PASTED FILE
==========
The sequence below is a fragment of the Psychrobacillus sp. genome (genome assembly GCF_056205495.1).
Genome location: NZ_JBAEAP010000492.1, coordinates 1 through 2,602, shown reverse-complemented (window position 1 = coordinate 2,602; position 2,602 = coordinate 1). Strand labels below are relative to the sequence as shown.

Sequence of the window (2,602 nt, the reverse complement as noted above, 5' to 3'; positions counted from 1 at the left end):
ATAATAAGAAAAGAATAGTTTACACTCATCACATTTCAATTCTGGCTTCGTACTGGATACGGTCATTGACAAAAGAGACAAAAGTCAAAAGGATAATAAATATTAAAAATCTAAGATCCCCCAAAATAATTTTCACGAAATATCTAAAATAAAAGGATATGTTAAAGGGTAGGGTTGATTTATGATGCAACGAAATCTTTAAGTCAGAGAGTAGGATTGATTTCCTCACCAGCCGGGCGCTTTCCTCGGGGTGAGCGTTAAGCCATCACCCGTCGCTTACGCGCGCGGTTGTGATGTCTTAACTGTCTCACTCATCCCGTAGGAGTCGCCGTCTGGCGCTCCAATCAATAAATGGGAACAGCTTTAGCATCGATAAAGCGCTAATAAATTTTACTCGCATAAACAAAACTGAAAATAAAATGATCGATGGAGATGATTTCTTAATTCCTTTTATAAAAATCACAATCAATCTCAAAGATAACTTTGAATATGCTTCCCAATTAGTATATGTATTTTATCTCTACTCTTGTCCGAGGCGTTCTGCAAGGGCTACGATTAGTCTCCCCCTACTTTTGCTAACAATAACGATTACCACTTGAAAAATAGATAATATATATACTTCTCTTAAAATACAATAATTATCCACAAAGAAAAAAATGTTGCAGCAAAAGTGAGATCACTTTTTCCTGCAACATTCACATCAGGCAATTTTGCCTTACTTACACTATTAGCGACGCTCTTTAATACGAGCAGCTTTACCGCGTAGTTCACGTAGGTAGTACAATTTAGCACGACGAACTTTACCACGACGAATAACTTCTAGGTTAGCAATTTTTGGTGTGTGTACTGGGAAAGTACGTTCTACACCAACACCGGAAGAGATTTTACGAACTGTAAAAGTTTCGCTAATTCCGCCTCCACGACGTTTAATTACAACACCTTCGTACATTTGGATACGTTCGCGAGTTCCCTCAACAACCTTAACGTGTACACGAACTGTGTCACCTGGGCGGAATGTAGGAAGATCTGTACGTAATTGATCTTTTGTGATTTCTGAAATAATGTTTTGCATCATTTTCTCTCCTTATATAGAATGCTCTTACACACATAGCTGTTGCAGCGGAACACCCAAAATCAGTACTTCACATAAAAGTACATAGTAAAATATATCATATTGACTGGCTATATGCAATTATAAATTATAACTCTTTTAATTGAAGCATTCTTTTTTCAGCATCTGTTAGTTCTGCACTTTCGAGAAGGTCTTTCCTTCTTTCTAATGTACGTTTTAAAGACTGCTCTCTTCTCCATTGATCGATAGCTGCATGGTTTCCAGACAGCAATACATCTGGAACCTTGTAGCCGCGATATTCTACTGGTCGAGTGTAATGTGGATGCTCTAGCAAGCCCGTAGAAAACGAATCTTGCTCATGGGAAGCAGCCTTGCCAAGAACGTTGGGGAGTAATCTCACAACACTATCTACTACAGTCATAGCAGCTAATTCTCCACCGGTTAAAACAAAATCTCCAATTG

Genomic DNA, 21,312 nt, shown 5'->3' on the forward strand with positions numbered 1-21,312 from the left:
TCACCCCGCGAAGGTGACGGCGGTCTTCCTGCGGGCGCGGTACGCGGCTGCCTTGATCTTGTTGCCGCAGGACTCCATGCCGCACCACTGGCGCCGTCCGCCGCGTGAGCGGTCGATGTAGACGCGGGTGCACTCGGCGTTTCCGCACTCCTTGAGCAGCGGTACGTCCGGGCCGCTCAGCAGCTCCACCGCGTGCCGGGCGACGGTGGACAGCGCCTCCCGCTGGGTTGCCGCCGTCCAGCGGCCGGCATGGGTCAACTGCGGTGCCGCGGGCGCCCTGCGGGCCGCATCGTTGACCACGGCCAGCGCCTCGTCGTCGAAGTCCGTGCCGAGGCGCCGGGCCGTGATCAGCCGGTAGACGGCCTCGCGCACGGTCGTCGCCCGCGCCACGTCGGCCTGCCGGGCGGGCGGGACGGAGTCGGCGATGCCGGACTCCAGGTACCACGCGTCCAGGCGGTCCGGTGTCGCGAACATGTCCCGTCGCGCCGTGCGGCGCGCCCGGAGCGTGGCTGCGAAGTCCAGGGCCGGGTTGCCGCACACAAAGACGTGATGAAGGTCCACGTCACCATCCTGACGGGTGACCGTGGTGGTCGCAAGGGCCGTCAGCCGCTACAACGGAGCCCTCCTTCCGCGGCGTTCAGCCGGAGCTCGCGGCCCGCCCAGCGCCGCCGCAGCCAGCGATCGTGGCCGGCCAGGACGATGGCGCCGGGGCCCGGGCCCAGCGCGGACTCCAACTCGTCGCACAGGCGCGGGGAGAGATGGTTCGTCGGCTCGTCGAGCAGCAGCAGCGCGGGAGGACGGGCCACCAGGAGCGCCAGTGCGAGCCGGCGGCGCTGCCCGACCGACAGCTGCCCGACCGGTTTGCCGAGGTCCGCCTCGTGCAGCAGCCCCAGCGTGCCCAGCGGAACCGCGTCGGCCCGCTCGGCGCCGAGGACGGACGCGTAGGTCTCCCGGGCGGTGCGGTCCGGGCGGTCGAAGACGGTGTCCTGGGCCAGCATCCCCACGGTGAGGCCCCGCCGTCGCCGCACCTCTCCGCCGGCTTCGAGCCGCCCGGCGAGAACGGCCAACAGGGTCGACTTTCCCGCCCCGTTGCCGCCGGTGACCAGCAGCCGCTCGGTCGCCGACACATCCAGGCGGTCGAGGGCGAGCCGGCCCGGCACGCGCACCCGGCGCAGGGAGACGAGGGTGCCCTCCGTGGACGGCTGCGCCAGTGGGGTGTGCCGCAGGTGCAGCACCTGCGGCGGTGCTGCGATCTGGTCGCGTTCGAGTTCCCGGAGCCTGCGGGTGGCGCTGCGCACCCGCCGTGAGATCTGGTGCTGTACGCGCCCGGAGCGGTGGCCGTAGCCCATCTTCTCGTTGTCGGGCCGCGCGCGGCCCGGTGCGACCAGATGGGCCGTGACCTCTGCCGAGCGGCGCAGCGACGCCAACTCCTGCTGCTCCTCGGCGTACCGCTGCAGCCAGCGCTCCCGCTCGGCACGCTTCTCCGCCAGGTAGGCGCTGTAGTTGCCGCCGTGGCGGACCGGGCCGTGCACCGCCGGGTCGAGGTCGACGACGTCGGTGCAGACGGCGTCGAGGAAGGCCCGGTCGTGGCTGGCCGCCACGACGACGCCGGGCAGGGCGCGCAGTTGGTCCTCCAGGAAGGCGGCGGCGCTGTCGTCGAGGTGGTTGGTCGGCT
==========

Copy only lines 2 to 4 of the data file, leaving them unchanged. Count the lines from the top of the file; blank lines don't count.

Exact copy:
Genome location: NZ_JBAEAP010000492.1, coordinates 1 through 2,602, shown reverse-complemented (window position 1 = coordinate 2,602; position 2,602 = coordinate 1). Strand labels below are relative to the sequence as shown.

Sequence of the window (2,602 nt, the reverse complement as noted above, 5' to 3'; positions counted from 1 at the left end):
ATAATAAGAAAAGAATAGTTTACACTCATCACATTTCAATTCTGGCTTCGTACTGGATACGGTCATTGACAAAAGAGACAAAAGTCAAAAGGATAATAAATATTAAAAATCTAAGATCCCCCAAAATAATTTTCACGAAATATCTAAAATAAAAGGATATGTTAAAGGGTAGGGTTGATTTATGATGCAACGAAATCTTTAAGTCAGAGAGTAGGATTGATTTCCTCACCAGCCGGGCGCTTTCCTCGGGGTGAGCGTTAAGCCATCACCCGTCGCTTACGCGCGCGGTTGTGATGTCTTAACTGTCTCACTCATCCCGTAGGAGTCGCCGTCTGGCGCTCCAATCAATAAATGGGAACAGCTTTAGCATCGATAAAGCGCTAATAAATTTTACTCGCATAAACAAAACTGAAAATAAAATGATCGATGGAGATGATTTCTTAATTCCTTTTATAAAAATCACAATCAATCTCAAAGATAACTTTGAATATGCTTCCCAATTAGTATATGTATTTTATCTCTACTCTTGTCCGAGGCGTTCTGCAAGGGCTACGATTAGTCTCCCCCTACTTTTGCTAACAATAACGATTACCACTTGAAAAATAGATAATATATATACTTCTCTTAAAATACAATAATTATCCACAAAGAAAAAAATGTTGCAGCAAAAGTGAGATCACTTTTTCCTGCAACATTCACATCAGGCAATTTTGCCTTACTTACACTATTAGCGACGCTCTTTAATACGAGCAGCTTTACCGCGTAGTTCACGTAGGTAGTACAATTTAGCACGACGAACTTTACCACGACGAATAACTTCTAGGTTAGCAATTTTTGGTGTGTGTACTGGGAAAGTACGTTCTACACCAACACCGGAAGAGATTTTACGAACTGTAAAAGTTTCGCTAATTCCGCCTCCACGACGTTTAATTACAACACCTTCGTACATTTGGATACGTTCGCGAGTTCCCTCAACAACCTTAACGTGTACACGAACTGTGTCACCTGGGCGGAATGTAGGAAGATCTGTACGTAATTGATCTTTTGTGATTTCTGAAATAATGTTTTGCATCATTTTCTCTCCTTATATAGAATGCTCTTACACACATAGCTGTTGCAGCGGAACACCCAAAATCAGTACTTCACATAAAAGTACATAGTAAAATATATCATATTGACTGGCTATATGCAATTATAAATTATAACTCTTTTAATTGAAGCATTCTTTTTTCAGCATCTGTTAGTTCTGCACTTTCGAGAAGGTCTTTCCTTCTTTCTAATGTACGTTTTAAAGACTGCTCTCTTCTCCATTGATCGATAGCTGCATGGTTTCCAGACAGCAATACATCTGGAACCTTGTAGCCGCGATATTCTACTGGTCGAGTGTAATGTGGATGCTCTAGCAAGCCCGTAGAAAACGAATCTTGCTCATGGGAAGCAGCCTTGCCAAGAACGTTGGGGAGTAATCTCACAACACTATCTACTACAGTCATAGCAGCTAATTCTCCACCGGTTAAAACAAAATCTCCAATTG